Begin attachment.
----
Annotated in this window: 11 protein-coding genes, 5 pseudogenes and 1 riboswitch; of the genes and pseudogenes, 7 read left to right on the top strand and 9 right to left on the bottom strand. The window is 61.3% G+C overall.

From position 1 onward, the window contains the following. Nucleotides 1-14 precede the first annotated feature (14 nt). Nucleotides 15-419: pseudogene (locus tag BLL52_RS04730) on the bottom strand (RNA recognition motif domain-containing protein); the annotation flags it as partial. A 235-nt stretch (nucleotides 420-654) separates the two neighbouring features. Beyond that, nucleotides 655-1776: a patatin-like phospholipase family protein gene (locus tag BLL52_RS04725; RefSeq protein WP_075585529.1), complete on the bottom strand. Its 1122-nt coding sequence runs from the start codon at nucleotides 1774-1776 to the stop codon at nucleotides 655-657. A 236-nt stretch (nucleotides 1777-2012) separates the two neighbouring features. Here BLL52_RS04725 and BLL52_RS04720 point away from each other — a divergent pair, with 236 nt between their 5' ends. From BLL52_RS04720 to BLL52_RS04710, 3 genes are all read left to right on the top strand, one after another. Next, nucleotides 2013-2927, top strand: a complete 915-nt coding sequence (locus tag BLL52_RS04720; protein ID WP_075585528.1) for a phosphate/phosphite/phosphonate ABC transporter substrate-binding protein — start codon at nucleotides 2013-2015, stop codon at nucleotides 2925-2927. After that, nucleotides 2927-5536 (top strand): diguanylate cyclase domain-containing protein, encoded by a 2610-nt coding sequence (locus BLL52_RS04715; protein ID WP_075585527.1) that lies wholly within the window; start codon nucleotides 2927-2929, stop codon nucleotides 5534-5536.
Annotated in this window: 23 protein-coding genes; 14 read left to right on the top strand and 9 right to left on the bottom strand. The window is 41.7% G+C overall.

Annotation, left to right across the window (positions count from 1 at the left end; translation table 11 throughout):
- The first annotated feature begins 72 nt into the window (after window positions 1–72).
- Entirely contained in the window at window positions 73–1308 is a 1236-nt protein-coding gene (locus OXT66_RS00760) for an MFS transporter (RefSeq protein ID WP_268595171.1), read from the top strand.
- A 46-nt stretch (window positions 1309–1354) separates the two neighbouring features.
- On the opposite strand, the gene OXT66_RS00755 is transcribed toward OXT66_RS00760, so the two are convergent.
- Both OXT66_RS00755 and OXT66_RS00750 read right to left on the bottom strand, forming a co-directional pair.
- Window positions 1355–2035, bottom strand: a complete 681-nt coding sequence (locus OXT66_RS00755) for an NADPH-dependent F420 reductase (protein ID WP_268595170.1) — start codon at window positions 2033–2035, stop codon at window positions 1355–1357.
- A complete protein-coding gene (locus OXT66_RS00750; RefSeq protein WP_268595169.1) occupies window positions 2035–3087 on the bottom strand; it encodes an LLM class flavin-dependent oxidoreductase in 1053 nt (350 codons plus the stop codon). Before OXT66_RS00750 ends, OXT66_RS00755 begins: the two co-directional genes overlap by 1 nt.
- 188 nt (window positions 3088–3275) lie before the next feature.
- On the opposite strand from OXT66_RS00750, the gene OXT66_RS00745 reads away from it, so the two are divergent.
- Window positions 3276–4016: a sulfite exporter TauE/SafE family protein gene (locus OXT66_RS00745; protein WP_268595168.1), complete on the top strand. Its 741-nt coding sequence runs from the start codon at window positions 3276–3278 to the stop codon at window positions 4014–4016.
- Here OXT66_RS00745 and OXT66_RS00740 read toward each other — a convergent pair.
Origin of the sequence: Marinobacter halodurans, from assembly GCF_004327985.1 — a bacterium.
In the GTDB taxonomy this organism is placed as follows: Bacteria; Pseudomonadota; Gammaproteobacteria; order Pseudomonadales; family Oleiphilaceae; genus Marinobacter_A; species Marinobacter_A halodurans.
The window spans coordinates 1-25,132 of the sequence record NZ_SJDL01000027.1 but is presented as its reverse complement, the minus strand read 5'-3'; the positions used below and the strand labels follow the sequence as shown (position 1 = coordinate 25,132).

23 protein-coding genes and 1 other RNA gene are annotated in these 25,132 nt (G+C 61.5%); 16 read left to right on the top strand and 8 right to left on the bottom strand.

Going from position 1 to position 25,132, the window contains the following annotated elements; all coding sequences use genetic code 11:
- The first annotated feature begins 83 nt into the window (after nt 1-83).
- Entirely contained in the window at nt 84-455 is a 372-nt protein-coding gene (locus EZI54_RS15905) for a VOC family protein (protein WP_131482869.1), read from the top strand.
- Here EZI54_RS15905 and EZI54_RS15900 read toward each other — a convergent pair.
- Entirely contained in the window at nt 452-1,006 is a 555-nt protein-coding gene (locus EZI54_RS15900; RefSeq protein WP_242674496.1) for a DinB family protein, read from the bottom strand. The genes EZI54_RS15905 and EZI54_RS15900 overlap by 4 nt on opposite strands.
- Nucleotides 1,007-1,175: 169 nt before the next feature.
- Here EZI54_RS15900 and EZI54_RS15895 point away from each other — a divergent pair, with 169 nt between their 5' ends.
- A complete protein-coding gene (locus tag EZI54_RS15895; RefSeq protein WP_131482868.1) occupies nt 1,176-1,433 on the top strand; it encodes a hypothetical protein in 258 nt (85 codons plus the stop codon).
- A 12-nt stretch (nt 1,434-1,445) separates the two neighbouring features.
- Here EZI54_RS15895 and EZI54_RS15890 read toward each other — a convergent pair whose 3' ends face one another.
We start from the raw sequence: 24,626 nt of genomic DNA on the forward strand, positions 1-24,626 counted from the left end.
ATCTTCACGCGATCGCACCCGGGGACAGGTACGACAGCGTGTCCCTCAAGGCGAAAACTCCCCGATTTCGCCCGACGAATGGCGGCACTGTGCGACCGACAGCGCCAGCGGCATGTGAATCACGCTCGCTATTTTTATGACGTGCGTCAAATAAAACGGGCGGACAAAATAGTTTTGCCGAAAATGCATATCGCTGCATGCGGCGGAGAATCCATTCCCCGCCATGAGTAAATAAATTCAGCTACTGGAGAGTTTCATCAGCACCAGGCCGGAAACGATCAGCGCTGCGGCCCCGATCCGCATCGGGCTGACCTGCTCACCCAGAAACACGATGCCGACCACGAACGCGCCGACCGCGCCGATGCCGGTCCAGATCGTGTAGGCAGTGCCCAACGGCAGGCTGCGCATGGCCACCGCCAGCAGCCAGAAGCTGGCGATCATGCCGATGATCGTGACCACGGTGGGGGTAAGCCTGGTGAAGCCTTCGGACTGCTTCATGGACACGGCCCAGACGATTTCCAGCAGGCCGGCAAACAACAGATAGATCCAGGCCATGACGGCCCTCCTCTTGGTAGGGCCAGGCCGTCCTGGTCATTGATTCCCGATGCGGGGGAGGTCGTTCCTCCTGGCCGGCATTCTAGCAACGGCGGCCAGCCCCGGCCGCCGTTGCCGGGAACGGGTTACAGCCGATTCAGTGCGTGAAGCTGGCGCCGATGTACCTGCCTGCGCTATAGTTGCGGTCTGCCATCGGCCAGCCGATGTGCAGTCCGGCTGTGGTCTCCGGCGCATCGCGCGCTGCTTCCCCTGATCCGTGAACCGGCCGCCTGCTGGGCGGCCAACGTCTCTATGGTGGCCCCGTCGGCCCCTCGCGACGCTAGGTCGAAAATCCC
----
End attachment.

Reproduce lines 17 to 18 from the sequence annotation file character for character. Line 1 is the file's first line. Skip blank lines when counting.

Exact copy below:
In the GTDB taxonomy this organism is placed as follows: Bacteria; Pseudomonadota; Gammaproteobacteria; order Pseudomonadales; family Oleiphilaceae; genus Marinobacter_A; species Marinobacter_A halodurans.
The window spans coordinates 1-25,132 of the sequence record NZ_SJDL01000027.1 but is presented as its reverse complement, the minus strand read 5'-3'; the positions used below and the strand labels follow the sequence as shown (position 1 = coordinate 25,132).